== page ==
Smartphone ultrasound device launches commercially

By Brian Dolan
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Mobisante MobiUS smartphone ultrasoundIn February Mobisante announced that the FDA had cleared its handheld, smartphone-enabled ultrasound offering, and while the company hoped to launch "a long time ago," MobiUS only just became commercially available in recent days, Mobisante co-founder and CTO David Zar told MobiHealthNews.

Since it received its 510(k) clearance eight months ago, Mobisante has been working to put its quality systems in place along with a number of other FDA mandated controls related to product tracking, potential recalls, software updates and more. Zar said that the process took a lot long than expected. The extra time and additional protocols have helped the company further refine its product, Zar said, so ultimately it's been a good thing.

The initial FDA clearance process cost Mobisante in the low hundreds of thousands of dollars, Zar told attendees at the West Wireless Health Institute's HCI-DC event earlier this year.

The mobile ultrasound imaging system includes a Toshiba Windows Mobile-powered smartphone, an ultrasound probe and the company’s software. Mobisante’s device is intended for ultrasound imaging, analysis and measurement in fetal/OB, abdominal, cardiac, pelvic, pediatric, mucoskeletal, and peripheral vessel imaging. The smartphone-based ultrasound system can leverage both cellular and WiFi to send images for diagnosis, second opinion, or to a Picture Archiving and Communication System (PACS) for storage.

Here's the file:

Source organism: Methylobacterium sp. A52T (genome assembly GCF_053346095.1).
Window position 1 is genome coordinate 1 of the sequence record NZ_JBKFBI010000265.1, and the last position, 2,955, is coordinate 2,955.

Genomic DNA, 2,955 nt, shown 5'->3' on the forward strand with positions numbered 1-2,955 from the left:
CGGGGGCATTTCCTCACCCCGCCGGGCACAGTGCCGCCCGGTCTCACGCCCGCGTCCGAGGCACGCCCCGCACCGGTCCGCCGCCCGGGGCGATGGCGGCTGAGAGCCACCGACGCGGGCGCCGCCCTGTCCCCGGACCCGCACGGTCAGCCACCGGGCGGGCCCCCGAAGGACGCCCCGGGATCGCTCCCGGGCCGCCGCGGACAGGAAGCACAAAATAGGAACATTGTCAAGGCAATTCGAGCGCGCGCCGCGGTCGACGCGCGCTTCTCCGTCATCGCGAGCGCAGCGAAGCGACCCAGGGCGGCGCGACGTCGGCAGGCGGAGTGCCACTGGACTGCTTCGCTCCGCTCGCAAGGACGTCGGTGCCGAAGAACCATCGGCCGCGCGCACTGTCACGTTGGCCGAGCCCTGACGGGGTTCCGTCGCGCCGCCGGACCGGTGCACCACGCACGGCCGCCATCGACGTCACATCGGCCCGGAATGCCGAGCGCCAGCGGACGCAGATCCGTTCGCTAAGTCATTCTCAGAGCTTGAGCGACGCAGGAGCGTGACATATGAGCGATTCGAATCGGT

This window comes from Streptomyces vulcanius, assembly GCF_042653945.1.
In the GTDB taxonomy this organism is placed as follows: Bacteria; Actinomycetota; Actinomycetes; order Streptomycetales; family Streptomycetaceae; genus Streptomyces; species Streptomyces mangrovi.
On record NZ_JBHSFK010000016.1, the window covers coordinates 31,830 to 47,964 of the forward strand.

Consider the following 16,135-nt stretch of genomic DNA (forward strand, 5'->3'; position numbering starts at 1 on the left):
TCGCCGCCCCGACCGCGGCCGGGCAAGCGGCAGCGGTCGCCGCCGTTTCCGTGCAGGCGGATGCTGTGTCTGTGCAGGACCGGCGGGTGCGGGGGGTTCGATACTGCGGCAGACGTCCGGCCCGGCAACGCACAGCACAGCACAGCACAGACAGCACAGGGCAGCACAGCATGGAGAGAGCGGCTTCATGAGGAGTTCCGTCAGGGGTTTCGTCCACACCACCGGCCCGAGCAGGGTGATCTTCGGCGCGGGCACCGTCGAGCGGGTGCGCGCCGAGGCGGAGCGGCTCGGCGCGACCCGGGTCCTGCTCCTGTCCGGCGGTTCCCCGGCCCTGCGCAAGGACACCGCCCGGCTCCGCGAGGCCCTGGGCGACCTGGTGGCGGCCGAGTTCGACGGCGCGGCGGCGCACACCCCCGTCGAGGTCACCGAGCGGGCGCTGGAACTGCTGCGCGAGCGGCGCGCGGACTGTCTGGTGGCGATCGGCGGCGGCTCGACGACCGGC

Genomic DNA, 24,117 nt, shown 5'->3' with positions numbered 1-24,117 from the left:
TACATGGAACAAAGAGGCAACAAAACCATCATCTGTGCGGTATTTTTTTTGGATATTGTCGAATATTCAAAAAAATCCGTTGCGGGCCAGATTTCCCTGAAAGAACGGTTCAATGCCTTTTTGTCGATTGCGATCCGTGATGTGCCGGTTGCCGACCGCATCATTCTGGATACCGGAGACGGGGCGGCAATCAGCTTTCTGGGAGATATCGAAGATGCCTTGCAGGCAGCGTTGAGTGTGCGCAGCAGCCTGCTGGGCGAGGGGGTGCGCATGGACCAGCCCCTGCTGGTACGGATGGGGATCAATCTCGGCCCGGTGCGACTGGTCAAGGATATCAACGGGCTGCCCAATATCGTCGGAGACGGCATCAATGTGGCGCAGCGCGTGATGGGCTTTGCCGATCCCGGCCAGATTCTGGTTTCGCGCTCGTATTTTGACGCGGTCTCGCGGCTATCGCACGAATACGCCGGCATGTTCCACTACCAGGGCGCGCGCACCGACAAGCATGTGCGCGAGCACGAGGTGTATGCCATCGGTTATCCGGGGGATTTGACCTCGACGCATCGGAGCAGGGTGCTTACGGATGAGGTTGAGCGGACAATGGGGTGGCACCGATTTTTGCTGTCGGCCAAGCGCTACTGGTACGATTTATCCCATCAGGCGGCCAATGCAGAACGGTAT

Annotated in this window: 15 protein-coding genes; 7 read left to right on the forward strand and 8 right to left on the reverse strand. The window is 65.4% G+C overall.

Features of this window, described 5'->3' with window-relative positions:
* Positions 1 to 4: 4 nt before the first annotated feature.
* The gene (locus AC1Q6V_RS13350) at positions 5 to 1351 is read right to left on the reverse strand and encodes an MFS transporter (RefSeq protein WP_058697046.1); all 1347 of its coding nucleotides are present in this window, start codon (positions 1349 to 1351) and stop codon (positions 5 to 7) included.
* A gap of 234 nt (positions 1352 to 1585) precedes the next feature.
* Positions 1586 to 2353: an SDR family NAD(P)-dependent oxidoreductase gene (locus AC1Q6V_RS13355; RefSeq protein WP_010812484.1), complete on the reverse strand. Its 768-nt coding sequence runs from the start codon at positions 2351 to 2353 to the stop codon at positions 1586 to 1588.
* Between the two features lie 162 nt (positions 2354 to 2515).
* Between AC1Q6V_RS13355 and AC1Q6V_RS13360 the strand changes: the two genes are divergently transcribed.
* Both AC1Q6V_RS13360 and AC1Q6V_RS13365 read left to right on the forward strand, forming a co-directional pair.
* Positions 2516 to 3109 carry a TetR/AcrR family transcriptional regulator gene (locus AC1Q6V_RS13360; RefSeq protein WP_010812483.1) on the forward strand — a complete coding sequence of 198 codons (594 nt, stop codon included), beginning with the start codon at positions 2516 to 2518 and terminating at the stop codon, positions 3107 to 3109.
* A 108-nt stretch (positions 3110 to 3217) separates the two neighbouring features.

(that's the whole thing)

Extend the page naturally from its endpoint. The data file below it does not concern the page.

MobiUS only works on the Windows Mobile 6.5-based Toshiba TG01 smartphone and requires a USB 2.0 port for the probe. Because they lack support for USB 2.0, popular devices like Apple’s iPhone and devices running on Google’s Android OS cannot support MobiUS.

Zar said that some of Mobisante's potential clients have asked about support for healthcare specific tablets like those offered by Panasonic's ToughBook division as well as those offered by Motion Computing, so Mobisante is looking into a tablet-based solution for that group.

"These are tablets healthcare professionals have had at the bedside for years," Zar said. "[MobiUS] would be an added benefit for the platform they already have in place. For many, this is not a replacement system. We can also offer the full imaging solution, though, and that might appeal to smaller clinics. Our work has just begun, really."

Zar is frustrated with smartphone and tablet makers as well as US mobile operators who are not bringing devices to the US market with USB host support. Some phones available in Europe, for example, have full USB support but once the model launches in the US the feature is removed or stripped down.

"I've heard it's because of security concerns or that some user will take down the carrier's network," Zar said. "Sounds like an attorney is making that decision, not an engineer."

Mobisante's MobiUS offering is available now with a starting pricepoint of $7,495, which is comparable to its next closest competitor, GE's Vscan -- a mobile, but not wirelessly connected handheld, ultrasound device.

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